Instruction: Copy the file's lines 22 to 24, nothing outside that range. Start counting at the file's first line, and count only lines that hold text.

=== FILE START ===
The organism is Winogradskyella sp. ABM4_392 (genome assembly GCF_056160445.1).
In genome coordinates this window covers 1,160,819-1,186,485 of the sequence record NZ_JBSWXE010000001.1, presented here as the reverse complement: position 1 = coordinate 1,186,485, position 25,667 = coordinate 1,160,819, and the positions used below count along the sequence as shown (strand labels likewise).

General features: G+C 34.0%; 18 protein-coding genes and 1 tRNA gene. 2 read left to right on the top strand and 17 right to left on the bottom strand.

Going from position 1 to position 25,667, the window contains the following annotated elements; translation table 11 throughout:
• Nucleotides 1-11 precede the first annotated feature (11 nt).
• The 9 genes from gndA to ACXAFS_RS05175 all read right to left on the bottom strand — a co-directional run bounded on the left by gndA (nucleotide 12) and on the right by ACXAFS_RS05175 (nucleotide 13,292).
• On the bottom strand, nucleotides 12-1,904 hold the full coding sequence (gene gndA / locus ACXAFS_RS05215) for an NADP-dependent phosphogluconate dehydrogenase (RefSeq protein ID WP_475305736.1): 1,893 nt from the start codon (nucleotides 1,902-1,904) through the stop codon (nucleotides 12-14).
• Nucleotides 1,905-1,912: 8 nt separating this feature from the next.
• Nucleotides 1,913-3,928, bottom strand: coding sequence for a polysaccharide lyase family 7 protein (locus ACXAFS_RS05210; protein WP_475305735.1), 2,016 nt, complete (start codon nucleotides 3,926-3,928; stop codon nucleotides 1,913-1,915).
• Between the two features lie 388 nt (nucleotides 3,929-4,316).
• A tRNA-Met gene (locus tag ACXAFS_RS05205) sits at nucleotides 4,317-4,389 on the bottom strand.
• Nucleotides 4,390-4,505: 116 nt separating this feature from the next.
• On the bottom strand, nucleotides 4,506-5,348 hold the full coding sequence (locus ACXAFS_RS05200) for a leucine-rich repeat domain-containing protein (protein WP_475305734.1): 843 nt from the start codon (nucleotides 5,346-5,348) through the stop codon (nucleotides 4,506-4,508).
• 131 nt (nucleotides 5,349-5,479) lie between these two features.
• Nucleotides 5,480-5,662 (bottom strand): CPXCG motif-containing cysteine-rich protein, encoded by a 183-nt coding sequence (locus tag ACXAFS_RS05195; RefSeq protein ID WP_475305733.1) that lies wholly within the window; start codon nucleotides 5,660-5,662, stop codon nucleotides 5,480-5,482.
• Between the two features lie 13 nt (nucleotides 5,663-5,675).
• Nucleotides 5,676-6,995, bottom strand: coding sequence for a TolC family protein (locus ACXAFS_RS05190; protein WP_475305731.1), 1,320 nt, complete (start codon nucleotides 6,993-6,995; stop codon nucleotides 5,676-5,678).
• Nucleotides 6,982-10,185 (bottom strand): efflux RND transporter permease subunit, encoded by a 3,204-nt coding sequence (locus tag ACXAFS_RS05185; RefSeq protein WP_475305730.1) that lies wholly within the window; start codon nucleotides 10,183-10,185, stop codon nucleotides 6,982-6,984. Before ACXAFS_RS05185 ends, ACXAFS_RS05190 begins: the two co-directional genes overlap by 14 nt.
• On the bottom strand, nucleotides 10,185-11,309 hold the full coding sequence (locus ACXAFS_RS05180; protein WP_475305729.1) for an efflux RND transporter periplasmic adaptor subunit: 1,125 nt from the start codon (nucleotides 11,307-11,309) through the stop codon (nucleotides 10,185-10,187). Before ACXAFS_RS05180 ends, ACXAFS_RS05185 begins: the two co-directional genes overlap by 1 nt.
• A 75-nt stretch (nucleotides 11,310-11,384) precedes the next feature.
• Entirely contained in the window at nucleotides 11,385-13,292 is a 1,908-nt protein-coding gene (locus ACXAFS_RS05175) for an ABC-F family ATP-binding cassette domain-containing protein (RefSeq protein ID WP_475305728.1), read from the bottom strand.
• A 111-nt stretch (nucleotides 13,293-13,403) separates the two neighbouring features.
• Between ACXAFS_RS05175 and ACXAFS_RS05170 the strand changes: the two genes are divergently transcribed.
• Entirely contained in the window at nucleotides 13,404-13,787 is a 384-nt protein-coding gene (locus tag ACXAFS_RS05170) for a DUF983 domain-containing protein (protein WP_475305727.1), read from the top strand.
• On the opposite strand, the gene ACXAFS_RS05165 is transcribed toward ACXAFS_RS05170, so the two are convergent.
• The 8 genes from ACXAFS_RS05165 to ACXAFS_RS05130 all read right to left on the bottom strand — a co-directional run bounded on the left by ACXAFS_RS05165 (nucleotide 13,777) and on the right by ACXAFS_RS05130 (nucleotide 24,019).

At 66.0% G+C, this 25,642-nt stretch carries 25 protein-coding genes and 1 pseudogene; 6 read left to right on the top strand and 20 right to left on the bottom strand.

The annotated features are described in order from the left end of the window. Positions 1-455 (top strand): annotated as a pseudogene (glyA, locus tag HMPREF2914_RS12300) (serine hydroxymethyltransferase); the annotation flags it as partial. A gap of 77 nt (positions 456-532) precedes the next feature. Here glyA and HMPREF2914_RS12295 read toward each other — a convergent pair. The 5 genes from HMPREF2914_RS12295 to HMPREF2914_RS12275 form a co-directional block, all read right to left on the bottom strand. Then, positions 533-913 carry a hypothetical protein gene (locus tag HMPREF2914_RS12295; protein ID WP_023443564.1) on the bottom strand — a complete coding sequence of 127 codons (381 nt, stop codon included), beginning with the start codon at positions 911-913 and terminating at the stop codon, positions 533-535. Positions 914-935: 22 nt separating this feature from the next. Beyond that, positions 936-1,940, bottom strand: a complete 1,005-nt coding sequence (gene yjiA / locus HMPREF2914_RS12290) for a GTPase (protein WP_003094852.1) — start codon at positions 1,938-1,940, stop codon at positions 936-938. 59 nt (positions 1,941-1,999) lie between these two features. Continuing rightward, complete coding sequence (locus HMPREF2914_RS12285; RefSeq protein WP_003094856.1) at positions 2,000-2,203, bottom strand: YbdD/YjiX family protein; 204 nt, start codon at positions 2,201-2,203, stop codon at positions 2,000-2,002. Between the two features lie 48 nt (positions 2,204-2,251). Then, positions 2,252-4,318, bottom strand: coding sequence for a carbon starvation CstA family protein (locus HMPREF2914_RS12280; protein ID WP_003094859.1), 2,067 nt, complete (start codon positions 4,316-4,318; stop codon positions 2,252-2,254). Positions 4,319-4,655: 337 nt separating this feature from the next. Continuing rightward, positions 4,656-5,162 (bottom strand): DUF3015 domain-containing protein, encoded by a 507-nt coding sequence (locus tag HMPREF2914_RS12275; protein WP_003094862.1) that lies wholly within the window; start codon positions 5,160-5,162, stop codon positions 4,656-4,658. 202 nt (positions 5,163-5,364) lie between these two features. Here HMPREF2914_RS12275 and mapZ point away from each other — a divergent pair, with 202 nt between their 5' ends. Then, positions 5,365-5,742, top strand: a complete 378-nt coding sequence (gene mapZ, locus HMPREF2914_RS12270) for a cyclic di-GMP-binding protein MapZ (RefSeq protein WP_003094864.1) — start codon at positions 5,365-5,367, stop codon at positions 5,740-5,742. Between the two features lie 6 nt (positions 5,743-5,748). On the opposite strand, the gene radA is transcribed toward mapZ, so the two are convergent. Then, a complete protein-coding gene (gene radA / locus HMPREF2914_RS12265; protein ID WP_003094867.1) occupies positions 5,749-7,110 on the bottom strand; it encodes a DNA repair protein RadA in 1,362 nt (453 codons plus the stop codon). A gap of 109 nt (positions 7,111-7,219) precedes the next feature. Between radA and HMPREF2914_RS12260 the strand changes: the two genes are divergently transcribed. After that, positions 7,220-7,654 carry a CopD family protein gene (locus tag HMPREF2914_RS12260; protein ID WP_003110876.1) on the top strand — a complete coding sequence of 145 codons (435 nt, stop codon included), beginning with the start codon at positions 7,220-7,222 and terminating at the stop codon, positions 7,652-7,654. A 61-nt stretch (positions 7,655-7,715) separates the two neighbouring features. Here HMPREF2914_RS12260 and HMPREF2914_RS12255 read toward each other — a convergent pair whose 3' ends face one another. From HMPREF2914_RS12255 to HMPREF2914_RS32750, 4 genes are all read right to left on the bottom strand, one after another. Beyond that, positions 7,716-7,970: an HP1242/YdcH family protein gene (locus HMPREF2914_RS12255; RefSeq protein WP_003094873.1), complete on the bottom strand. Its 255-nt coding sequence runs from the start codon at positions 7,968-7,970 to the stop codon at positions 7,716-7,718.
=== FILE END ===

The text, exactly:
• A 111-nt stretch (nucleotides 13,293-13,403) separates the two neighbouring features.
• Between ACXAFS_RS05175 and ACXAFS_RS05170 the strand changes: the two genes are divergently transcribed.
• Entirely contained in the window at nucleotides 13,404-13,787 is a 384-nt protein-coding gene (locus tag ACXAFS_RS05170) for a DUF983 domain-containing protein (protein WP_475305727.1), read from the top strand.